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Those Rascally Rabbits

Rabbit photo Anyone who has gardened for any length of time has encountered damage from those cute little bunnies that inhabit Wisconsin. And, there are two types of gardeners: those who like rabbits and those who do not appreciate losing their hard work and food to cute lagomorphs. (They are not rodents as many people think.)

According to University of Wisconsin studies, the average cottontail lives less than a year. However, it can raise as many as 6 litters of young in that year with an average of 6 young per litter. Fortunately, because of the dangers from disease, hunters, weather, cars, etc. less than 7% of that population makes it to one year of age.

In the spring and summer, rabbits primarily feed on herbaceous plants, including flowers and vegetables. If plants are cut down at a sharp 45˚ angle, suspect rabbit damage. Rabbits like a smorgasbord of food, including lettuce, broccoli, beets, carrots, peas, tulip tops and other spring flowers.

There are as many home remedies for repelling rabbits as there are gardeners. Some people recommend putting a length of hose in the garden to simulate a snake. Some suggest bottles of water thinking that rabbits are afraid of their distorted image. Others use a variety of repellents, including urine or hair from human and animal sources, moth balls (dangerous to children), fish spray, vinegar, pepper spray and more. The only repellent that actually does work is dried blood. It will break down after time and provide nutrients to the plants; however, it must be applied after each rain.

Altering the habitat to discourage the rabbit population is helpful. Rabbits need cover for protection. Therefore, remove excess vegetation from ditches, fences, and overgrown areas. Seal off areas under decks, buildings, steps, and sheds. However, if you practice habitat control and your neighbors do not, it will be a losing battle.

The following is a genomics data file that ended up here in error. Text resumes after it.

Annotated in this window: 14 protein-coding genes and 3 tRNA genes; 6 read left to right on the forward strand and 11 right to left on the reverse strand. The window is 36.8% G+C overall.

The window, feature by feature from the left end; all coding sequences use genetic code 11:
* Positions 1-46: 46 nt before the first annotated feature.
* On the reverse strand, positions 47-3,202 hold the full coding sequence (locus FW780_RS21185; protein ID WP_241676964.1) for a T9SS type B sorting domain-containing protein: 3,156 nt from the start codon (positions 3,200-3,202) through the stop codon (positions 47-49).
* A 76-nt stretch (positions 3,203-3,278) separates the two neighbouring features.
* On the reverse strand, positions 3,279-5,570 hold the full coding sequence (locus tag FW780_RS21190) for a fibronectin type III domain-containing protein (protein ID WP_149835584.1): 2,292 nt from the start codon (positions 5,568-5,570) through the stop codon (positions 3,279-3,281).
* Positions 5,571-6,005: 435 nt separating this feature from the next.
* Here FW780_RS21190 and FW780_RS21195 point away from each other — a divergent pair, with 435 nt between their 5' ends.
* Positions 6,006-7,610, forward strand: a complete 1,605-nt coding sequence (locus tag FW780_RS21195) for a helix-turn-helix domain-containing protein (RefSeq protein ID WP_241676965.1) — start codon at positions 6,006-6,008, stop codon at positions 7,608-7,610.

If food sources are low, rabbits will eat nearly anything. However, there are some things that they are less likely to eat when food is plentiful. They tend to avoid tomatoes, peppers, potatoes and anything in the squash family. Annuals that they are less fond of include: Ageratum, Campanula, Impatiens, and Forget Me Nots. Perennials they are less likely to eat are: Yarrow, Amaryllis, Coral Bells, Aster, Tuberous Begonia, Cyclamen, Dahlia, Bleeding Heart, Digitalis (Foxglove), Echinacea (Coneflower), Ferns, Gaillardia, Daylily, Iris, Monarda (Bee Balm) and Verbena. Rabbits are less likely to feast on the following shrubs: Butterfly Bush, Boxwood, Camellias, Holly, Juniper, Lavender, Rhododendron, Lilac, and Viburnum.

The only reliable method to keep rabbits out of a garden is exclusion. A 2 foot tall fence with mesh less than one inch, either fit snugly to the ground or buried several inches is sufficient. Some gardeners will temporarily fence their tender flowers until there are large enough that the rabbits do not find them desirable and then they remove the fence

A combination of altering habitat, planting rabbit resistant plants, and exclusion will yield the best results in controlling these happy little munchers.

Carol Shirk

Certified Master Gardener

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